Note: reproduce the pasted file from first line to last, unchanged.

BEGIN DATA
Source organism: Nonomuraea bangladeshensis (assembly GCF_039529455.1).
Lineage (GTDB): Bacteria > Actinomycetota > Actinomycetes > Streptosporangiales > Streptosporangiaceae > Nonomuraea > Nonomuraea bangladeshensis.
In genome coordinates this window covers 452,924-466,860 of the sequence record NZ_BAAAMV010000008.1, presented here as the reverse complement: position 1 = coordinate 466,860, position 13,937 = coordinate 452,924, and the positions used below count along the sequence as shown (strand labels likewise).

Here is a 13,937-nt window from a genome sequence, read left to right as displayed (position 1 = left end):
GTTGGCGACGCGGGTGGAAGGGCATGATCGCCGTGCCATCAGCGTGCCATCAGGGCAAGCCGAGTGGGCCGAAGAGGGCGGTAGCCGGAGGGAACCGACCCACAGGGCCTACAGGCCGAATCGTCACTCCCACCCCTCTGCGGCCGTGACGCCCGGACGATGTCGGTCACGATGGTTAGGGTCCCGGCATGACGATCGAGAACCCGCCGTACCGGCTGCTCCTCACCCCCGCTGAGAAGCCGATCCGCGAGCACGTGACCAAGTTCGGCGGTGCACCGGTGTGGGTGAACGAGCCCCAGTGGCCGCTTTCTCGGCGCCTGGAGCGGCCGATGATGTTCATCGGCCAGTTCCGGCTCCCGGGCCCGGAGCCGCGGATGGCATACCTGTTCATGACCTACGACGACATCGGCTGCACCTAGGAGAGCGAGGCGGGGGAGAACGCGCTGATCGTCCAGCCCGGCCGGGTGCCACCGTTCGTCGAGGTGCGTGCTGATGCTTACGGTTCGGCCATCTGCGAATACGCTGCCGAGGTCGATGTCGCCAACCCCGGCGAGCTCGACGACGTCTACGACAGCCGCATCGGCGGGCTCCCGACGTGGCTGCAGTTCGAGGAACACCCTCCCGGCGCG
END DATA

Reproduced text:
Source organism: Nonomuraea bangladeshensis (assembly GCF_039529455.1).
Lineage (GTDB): Bacteria > Actinomycetota > Actinomycetes > Streptosporangiales > Streptosporangiaceae > Nonomuraea > Nonomuraea bangladeshensis.
In genome coordinates this window covers 452,924-466,860 of the sequence record NZ_BAAAMV010000008.1, presented here as the reverse complement: position 1 = coordinate 466,860, position 13,937 = coordinate 452,924, and the positions used below count along the sequence as shown (strand labels likewise).

Here is a 13,937-nt window from a genome sequence, read left to right as displayed (position 1 = left end):
GTTGGCGACGCGGGTGGAAGGGCATGATCGCCGTGCCATCAGCGTGCCATCAGGGCAAGCCGAGTGGGCCGAAGAGGGCGGTAGCCGGAGGGAACCGACCCACAGGGCCTACAGGCCGAATCGTCACTCCCACCCCTCTGCGGCCGTGACGCCCGGACGATGTCGGTCACGATGGTTAGGGTCCCGGCATGACGATCGAGAACCCGCCGTACCGGCTGCTCCTCACCCCCGCTGAGAAGCCGATCCGCGAGCACGTGACCAAGTTCGGCGGTGCACCGGTGTGGGTGAACGAGCCCCAGTGGCCGCTTTCTCGGCGCCTGGAGCGGCCGATGATGTTCATCGGCCAGTTCCGGCTCCCGGGCCCGGAGCCGCGGATGGCATACCTGTTCATGACCTACGACGACATCGGCTGCACCTAGGAGAGCGAGGCGGGGGAGAACGCGCTGATCGTCCAGCCCGGCCGGGTGCCACCGTTCGTCGAGGTGCGTGCTGATGCTTACGGTTCGGCCATCTGCGAATACGCTGCCGAGGTCGATGTCGCCAACCCCGGCGAGCTCGACGACGTCTACGACAGCCGCATCGGCGGGCTCCCGACGTGGCTGCAGTTCGAGGAACACCCTCCCGGCGCG